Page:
Friday, June 17, 2016
In 1970 my postdoc advisor, Martin Karplus, considered leaving the US for a professorship in France. However, professors there were civil servants, and all civil servants had be French. Karplus' colleague at the time was Jacques Dubois, who was well connected politically, and he lobbied President Pompidou for a change in the law. Thus was the law indeed changed, but it all took too long, and Martin went back to Harvard.
Ten years later everything was different. Europe had come closer together. Britain had joined in. As soon as I reached adulthood in the UK I thought to myself - hup, lets get outta here, let's explore. So in 1982 I moved to France to start my Ph. D, at the Institut Laue-Langevin in Grenoble, which, together with CERN, was a model of how Europe can work together to achieve greater goals. Then, after 4 years in the States I came back to work in Saclay, as a French civil servant, for 10 years. After that, I moved to Germany, again as a civil servant, a Herr Professor. Now, I can't say all this was made possible specifically by the EU - there are plenty of Swiss and Norwegians who have done the same thing. But European integration in the broader sense, and globalization in the even broader, are indeed responsible.
The Brexit debate is part of the ongoing worldwide tumult pitting forces of integration and globalization against those of nationalist isolation. We have it here in the States, with the immigration ruckus and both the Trump and Sanders campaigns promoting trade barriers. I get what the isolationists are saying, indeed. Globalization has spawned income inequality in developed nations (although has it perhaps reduced global income inequality?). And I favor a relatively restrictive line on immigration myself, although there is no xenophobia in my reasoning, it being simply resistance to local population growth (more on that later, maybe).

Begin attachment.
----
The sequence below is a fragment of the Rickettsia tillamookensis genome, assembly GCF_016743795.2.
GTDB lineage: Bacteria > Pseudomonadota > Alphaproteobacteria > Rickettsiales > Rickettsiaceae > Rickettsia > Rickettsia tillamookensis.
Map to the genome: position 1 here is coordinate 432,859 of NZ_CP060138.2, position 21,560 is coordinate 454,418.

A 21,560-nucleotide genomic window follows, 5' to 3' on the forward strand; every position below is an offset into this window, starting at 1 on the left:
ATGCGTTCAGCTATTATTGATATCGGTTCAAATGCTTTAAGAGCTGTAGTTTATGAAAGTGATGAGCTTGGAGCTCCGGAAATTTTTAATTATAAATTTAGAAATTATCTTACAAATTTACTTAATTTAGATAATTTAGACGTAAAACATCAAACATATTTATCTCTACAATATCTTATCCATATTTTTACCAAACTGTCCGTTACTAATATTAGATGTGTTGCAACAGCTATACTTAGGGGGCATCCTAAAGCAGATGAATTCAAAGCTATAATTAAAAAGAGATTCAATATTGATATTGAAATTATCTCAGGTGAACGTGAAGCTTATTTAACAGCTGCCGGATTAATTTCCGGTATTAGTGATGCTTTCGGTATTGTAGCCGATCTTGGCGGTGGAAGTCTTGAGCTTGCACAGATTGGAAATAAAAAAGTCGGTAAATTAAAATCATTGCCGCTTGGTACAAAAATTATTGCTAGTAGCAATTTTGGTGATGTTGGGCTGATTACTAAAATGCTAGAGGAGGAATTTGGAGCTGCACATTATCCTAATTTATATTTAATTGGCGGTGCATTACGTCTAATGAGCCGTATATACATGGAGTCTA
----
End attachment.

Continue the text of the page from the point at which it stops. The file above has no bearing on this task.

The EU has become divorced from its population. It doesn't listen to them. Its high-minded prescriptions have alienated far too many. The average Brit feels nothing good from it. It elicits no pride. It's a deeply frustrating entity. While at Heidelberg University I received an EU science grant. It was a huge amount of dosh, accompanied by infuriating instructions written in prescriptive 'Euro-babble'; the national science agency, the DFG, got far more bang for the buck in my opinion, reinforcing my view that the EU wastes too much money on bureaucracy and idealistic spending. When I arrived in Heidelberg, in 1998, the Euro was being contemplated. Juergen Siebke, the university Rektor and an economist, was very skeptical of it. 'You can't have monetary union without political union' he told me at a reception. And he was right, as the Euro debacle, Greece and fighting the recession have proven.
The UK should stay in the EU...just, but all the while scratching and clawing. It should keep needling them, restraining them, defying them. Break a few EU laws, just as the Eastern EU countries are doing with regard to border control. Refuse flatly to pay in as much money. Be a spanner in some of the works.
But stay in.
Otherwise Scotland will leave the UK. Jobs, trade and exports will suffer. Globalization will hit even worse as the multinationals will have little incentive to negotiate with the rump of the UK. Little England will be powerless and rudderless, sinking in the mid-Atlantic. And, worst of all, God help us, all the professors in the sinking English universities will end up having to be English.